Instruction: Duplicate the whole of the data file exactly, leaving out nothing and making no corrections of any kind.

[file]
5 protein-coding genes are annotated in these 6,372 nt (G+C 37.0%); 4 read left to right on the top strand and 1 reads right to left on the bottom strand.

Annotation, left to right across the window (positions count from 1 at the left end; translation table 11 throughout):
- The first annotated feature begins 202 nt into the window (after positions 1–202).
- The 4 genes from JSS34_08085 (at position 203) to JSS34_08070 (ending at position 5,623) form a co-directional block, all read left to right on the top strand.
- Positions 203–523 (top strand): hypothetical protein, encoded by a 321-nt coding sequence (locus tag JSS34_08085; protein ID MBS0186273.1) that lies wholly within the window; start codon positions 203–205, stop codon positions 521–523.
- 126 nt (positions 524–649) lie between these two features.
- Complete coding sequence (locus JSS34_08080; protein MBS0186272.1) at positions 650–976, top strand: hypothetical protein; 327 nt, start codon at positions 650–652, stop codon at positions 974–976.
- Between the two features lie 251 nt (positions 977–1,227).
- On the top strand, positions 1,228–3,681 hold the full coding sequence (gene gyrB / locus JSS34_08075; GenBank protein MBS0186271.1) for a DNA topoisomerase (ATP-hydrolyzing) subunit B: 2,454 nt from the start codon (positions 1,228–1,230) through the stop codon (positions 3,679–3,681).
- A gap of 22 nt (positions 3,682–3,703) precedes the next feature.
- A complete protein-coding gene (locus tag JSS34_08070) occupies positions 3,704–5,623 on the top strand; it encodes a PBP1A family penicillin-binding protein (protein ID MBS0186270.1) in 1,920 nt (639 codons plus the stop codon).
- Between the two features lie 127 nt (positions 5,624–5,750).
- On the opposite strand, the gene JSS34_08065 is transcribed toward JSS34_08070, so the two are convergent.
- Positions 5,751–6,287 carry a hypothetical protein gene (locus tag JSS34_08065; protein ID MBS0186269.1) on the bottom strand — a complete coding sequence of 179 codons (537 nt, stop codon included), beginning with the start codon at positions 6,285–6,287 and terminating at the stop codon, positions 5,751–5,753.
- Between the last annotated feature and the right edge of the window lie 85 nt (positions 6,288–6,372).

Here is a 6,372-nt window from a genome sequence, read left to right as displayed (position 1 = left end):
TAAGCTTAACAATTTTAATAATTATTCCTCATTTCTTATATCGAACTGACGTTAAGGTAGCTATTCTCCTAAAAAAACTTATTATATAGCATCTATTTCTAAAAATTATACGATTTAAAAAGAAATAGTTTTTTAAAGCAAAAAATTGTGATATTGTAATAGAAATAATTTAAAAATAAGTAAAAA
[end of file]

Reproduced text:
5 protein-coding genes are annotated in these 6,372 nt (G+C 37.0%); 4 read left to right on the top strand and 1 reads right to left on the bottom strand.

Annotation, left to right across the window (positions count from 1 at the left end; translation table 11 throughout):
- The first annotated feature begins 202 nt into the window (after positions 1–202).
- The 4 genes from JSS34_08085 (at position 203) to JSS34_08070 (ending at position 5,623) form a co-directional block, all read left to right on the top strand.
- Positions 203–523 (top strand): hypothetical protein, encoded by a 321-nt coding sequence (locus tag JSS34_08085; protein ID MBS0186273.1) that lies wholly within the window; start codon positions 203–205, stop codon positions 521–523.
- 126 nt (positions 524–649) lie between these two features.
- Complete coding sequence (locus JSS34_08080; protein MBS0186272.1) at positions 650–976, top strand: hypothetical protein; 327 nt, start codon at positions 650–652, stop codon at positions 974–976.
- Between the two features lie 251 nt (positions 977–1,227).
- On the top strand, positions 1,228–3,681 hold the full coding sequence (gene gyrB / locus JSS34_08075; GenBank protein MBS0186271.1) for a DNA topoisomerase (ATP-hydrolyzing) subunit B: 2,454 nt from the start codon (positions 1,228–1,230) through the stop codon (positions 3,679–3,681).
- A gap of 22 nt (positions 3,682–3,703) precedes the next feature.
- A complete protein-coding gene (locus tag JSS34_08070) occupies positions 3,704–5,623 on the top strand; it encodes a PBP1A family penicillin-binding protein (protein ID MBS0186270.1) in 1,920 nt (639 codons plus the stop codon).
- Between the two features lie 127 nt (positions 5,624–5,750).
- On the opposite strand, the gene JSS34_08065 is transcribed toward JSS34_08070, so the two are convergent.
- Positions 5,751–6,287 carry a hypothetical protein gene (locus tag JSS34_08065; protein ID MBS0186269.1) on the bottom strand — a complete coding sequence of 179 codons (537 nt, stop codon included), beginning with the start codon at positions 6,285–6,287 and terminating at the stop codon, positions 5,751–5,753.
- Between the last annotated feature and the right edge of the window lie 85 nt (positions 6,288–6,372).

Here is a 6,372-nt window from a genome sequence, read left to right as displayed (position 1 = left end):
TAAGCTTAACAATTTTAATAATTATTCCTCATTTCTTATATCGAACTGACGTTAAGGTAGCTATTCTCCTAAAAAAACTTATTATATAGCATCTATTTCTAAAAATTATACGATTTAAAAAGAAATAGTTTTTTAAAGCAAAAAATTGTGATATTGTAATAGAAATAATTTAAAAATAAGTAAAAA